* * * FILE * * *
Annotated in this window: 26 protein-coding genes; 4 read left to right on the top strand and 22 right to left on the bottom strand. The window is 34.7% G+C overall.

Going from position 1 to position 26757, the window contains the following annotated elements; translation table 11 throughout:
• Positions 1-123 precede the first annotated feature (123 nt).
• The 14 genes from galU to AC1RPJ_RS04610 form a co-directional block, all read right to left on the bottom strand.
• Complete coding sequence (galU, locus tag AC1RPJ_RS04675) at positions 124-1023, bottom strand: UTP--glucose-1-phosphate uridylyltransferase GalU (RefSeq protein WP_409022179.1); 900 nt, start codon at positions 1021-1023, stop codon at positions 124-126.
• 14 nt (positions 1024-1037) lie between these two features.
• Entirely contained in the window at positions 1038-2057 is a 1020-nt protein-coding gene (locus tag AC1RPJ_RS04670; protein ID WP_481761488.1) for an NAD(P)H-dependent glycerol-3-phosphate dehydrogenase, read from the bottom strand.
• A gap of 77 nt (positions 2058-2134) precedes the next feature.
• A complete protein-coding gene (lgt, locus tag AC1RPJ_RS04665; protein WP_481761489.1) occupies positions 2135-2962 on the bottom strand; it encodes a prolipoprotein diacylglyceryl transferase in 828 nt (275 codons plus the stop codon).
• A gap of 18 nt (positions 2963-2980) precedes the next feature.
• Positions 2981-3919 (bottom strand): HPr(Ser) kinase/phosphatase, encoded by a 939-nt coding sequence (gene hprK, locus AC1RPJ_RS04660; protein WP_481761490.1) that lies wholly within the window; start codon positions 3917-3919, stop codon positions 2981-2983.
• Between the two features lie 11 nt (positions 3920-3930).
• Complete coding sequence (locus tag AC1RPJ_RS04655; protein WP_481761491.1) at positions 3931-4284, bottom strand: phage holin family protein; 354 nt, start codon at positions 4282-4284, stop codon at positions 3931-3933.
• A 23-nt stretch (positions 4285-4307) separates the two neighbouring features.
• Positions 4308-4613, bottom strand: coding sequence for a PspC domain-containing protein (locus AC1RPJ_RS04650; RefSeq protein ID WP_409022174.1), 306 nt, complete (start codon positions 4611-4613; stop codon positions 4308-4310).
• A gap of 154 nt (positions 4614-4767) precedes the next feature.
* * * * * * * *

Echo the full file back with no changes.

Annotated in this window: 26 protein-coding genes; 4 read left to right on the top strand and 22 right to left on the bottom strand. The window is 34.7% G+C overall.

Going from position 1 to position 26757, the window contains the following annotated elements; translation table 11 throughout:
• Positions 1-123 precede the first annotated feature (123 nt).
• The 14 genes from galU to AC1RPJ_RS04610 form a co-directional block, all read right to left on the bottom strand.
• Complete coding sequence (galU, locus tag AC1RPJ_RS04675) at positions 124-1023, bottom strand: UTP--glucose-1-phosphate uridylyltransferase GalU (RefSeq protein WP_409022179.1); 900 nt, start codon at positions 1021-1023, stop codon at positions 124-126.
• 14 nt (positions 1024-1037) lie between these two features.
• Entirely contained in the window at positions 1038-2057 is a 1020-nt protein-coding gene (locus tag AC1RPJ_RS04670; protein ID WP_481761488.1) for an NAD(P)H-dependent glycerol-3-phosphate dehydrogenase, read from the bottom strand.
• A gap of 77 nt (positions 2058-2134) precedes the next feature.
• A complete protein-coding gene (lgt, locus tag AC1RPJ_RS04665; protein WP_481761489.1) occupies positions 2135-2962 on the bottom strand; it encodes a prolipoprotein diacylglyceryl transferase in 828 nt (275 codons plus the stop codon).
• A gap of 18 nt (positions 2963-2980) precedes the next feature.
• Positions 2981-3919 (bottom strand): HPr(Ser) kinase/phosphatase, encoded by a 939-nt coding sequence (gene hprK, locus AC1RPJ_RS04660; protein WP_481761490.1) that lies wholly within the window; start codon positions 3917-3919, stop codon positions 2981-2983.
• Between the two features lie 11 nt (positions 3920-3930).
• Complete coding sequence (locus tag AC1RPJ_RS04655; protein WP_481761491.1) at positions 3931-4284, bottom strand: phage holin family protein; 354 nt, start codon at positions 4282-4284, stop codon at positions 3931-3933.
• A 23-nt stretch (positions 4285-4307) separates the two neighbouring features.
• Positions 4308-4613, bottom strand: coding sequence for a PspC domain-containing protein (locus AC1RPJ_RS04650; RefSeq protein ID WP_409022174.1), 306 nt, complete (start codon positions 4611-4613; stop codon positions 4308-4310).
• A gap of 154 nt (positions 4614-4767) precedes the next feature.